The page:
Less than a week after Alberta’s UCP government confirmed that some truck drivers would be permanently exempt from new training safety standards, the Alberta NDP was joined by family members of the victims of the Humboldt Broncos bus crash urging the government to reverse that decision.
“The government certainly isn’t listening to the folks who are gathered here with me today,“ NDP Leader Rachel Notley said of the family members lined up behind her.
The new training standards — which also apply to school bus drivers — were put in place by the then NDP government after 16 people died and 13 others were injured when the hockey team’s bus was hit by a trucker hauling peat moss on April 6, 2018.
Many of those killed were from Alberta.
At the time, Notley said the new regulations proposed by the NDP government were supported by both sides of the Alberta Legislature.
“I’m very sorry for these people here that this has become a fight all over again.”
According to Notley, UCP changes would not require drivers who obtained their license between the announcement of the enhanced Mandatory Entry Level Training — or MELT program — in October 2018 and its implementation in March 2019 to complete the new skills test. Notley estimates that includes 6,800 drivers.
“My son Jaxon Joseph should be here today,” Chris Joseph said through tears. “The other 15 angels should be here today. The 13 that are injured shouldn’t have to deal with what they’re going through and the countless number of families that have gone through this, shouldn’t have to go through this.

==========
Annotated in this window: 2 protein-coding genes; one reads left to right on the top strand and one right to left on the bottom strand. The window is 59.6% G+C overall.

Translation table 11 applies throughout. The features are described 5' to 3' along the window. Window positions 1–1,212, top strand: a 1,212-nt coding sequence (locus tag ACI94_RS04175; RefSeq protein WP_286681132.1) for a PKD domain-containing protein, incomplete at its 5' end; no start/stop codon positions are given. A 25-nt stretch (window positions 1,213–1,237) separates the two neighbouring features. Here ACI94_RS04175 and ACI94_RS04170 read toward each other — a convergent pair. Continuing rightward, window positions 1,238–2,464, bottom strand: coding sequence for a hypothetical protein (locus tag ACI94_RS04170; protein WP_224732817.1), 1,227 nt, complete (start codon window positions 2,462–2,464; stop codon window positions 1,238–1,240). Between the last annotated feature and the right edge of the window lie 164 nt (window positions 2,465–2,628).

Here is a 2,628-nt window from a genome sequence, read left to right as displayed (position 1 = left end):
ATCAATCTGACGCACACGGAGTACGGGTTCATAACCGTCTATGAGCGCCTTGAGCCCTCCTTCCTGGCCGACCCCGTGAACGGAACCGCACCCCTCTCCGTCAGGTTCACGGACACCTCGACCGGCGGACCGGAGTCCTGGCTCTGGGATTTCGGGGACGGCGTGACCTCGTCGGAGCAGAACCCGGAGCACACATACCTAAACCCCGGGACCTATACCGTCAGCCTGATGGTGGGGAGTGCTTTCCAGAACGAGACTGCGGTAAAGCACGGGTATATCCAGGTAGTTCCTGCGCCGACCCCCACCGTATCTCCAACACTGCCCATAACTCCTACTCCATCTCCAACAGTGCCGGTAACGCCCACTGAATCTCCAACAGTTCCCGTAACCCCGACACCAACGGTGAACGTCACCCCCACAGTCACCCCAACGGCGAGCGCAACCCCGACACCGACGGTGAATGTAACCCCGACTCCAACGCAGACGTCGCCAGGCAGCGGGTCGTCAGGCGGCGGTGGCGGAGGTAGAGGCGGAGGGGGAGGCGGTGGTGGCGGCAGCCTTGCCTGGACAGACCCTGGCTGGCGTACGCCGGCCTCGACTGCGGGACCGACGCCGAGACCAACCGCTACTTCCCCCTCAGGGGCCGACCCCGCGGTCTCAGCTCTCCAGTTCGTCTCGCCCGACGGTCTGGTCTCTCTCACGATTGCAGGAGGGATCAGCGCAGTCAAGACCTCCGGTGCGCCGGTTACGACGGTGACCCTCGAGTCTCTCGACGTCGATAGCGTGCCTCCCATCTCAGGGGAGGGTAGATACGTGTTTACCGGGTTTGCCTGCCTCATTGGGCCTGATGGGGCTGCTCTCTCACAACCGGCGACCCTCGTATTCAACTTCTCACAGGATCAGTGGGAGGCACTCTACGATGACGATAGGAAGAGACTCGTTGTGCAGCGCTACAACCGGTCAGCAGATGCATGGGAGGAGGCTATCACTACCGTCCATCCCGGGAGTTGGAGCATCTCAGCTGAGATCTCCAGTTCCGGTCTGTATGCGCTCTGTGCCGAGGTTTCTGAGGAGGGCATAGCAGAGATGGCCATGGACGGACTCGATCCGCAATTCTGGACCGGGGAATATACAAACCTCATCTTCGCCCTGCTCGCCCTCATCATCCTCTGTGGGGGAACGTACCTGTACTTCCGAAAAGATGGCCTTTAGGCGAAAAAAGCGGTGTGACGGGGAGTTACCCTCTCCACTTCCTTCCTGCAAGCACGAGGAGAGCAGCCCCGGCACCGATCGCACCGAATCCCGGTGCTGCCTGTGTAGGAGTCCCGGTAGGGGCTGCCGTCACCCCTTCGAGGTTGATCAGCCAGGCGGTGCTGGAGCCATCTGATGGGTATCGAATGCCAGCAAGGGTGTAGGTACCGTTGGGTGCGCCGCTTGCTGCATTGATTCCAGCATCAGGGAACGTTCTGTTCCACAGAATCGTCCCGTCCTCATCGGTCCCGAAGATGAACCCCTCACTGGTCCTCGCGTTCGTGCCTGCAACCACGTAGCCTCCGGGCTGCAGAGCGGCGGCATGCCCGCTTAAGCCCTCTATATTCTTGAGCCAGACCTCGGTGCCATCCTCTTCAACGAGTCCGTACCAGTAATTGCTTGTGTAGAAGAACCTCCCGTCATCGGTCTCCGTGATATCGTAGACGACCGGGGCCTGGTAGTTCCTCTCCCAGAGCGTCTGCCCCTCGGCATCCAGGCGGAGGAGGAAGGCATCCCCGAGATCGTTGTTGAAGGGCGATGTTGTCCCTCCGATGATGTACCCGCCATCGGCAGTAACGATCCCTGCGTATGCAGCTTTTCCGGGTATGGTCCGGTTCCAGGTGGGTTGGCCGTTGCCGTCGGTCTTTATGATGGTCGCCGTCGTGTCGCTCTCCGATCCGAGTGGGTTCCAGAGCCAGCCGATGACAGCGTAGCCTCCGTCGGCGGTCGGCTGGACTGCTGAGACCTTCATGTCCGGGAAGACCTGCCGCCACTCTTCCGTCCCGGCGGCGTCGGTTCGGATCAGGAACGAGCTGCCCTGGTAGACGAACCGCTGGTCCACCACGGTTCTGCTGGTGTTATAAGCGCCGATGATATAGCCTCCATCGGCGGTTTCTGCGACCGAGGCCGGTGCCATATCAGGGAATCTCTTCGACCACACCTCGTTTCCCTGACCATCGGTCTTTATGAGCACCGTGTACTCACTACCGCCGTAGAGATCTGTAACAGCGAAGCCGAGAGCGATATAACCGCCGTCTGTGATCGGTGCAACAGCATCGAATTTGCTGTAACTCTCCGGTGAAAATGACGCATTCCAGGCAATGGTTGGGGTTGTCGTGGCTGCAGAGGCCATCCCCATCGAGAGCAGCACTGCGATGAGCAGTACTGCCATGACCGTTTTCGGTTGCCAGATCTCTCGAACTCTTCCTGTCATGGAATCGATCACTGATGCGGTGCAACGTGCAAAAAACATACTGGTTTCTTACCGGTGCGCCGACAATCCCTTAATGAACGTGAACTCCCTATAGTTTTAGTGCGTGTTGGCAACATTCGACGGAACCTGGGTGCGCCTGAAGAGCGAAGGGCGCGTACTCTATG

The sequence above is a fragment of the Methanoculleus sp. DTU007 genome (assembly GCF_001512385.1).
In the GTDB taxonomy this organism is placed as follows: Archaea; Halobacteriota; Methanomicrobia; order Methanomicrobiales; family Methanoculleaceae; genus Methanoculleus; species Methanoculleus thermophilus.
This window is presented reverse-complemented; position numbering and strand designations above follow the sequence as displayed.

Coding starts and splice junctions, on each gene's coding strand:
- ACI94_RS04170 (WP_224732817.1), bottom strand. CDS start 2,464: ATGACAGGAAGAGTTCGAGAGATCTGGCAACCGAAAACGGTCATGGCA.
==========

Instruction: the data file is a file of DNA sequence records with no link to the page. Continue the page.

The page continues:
The crash — found to have been caused by a driver with little experience and not enough training — prompted a number of Canadian provinces to introduce plans to launch MELT programs.
Before the UCP changes were made, drivers who acquired their licence between Oct. 11, 2018, and February 2019 had to take a MELT test to keep their licence. That will no longer be the case if those drivers have clean driving records.
Logan Boulet was one of the players killed in the crash. His father Toby is worried about the exceptions because the driver who caused the crash would have had a clean driving record at the time of the crash.
Toby Boulet couldn’t be at the media conference on Wednesday, but sent a statement to be read on his behalf by MLA Shannon Phillips.
“I am continually shocked that some in Canadian society are placing the value of a truck full of grain over my son’s life or any other life,” the statement read.
MELT requires new Class 1 drivers to complete more than 100 hours of driver training, often at the driver’s expense.
Premier Jason Kenney said he has heard from a number of trucking companies who said the new training regulations will be too expensive.
For many of the families gathered on Wednesday, the cost shouldn’t be an issue.
“Every time we put new drivers on the road with potentially dangerous loads, we’re flipping the coin for safety and we need to be better,” Shauna Nordstrom, Logan Hunter’s mother, said.
“We cannot undo the Humboldt bus tragedy, but we can work together to prevent another one from happening,” Notley said.
The families met with Transportation Minister Ric McIver on Wednesday afternoon.
“They expressed that they were not pleased with the exemptions. So we’re going to think about that,” McIver told reporters after the meeting. “We haven’t made a decision to do anything different yet, but I told them we would think about that and we will.
“Safety is our top priority in transportation. It always has and it always will be. That hasn’t changed and it won’t change now.”
McIver said he has tremendous respect for the Broncos families.
“They are good people, they care and all they want is a safer world for people who are the road,” he said.
“I agree with them on that. I hope to get advice from them in the future on how to do that.”
– With files from Phil Heidenreich, Emily Olsen and Heather Yourex-West, Global News and The Canadian Press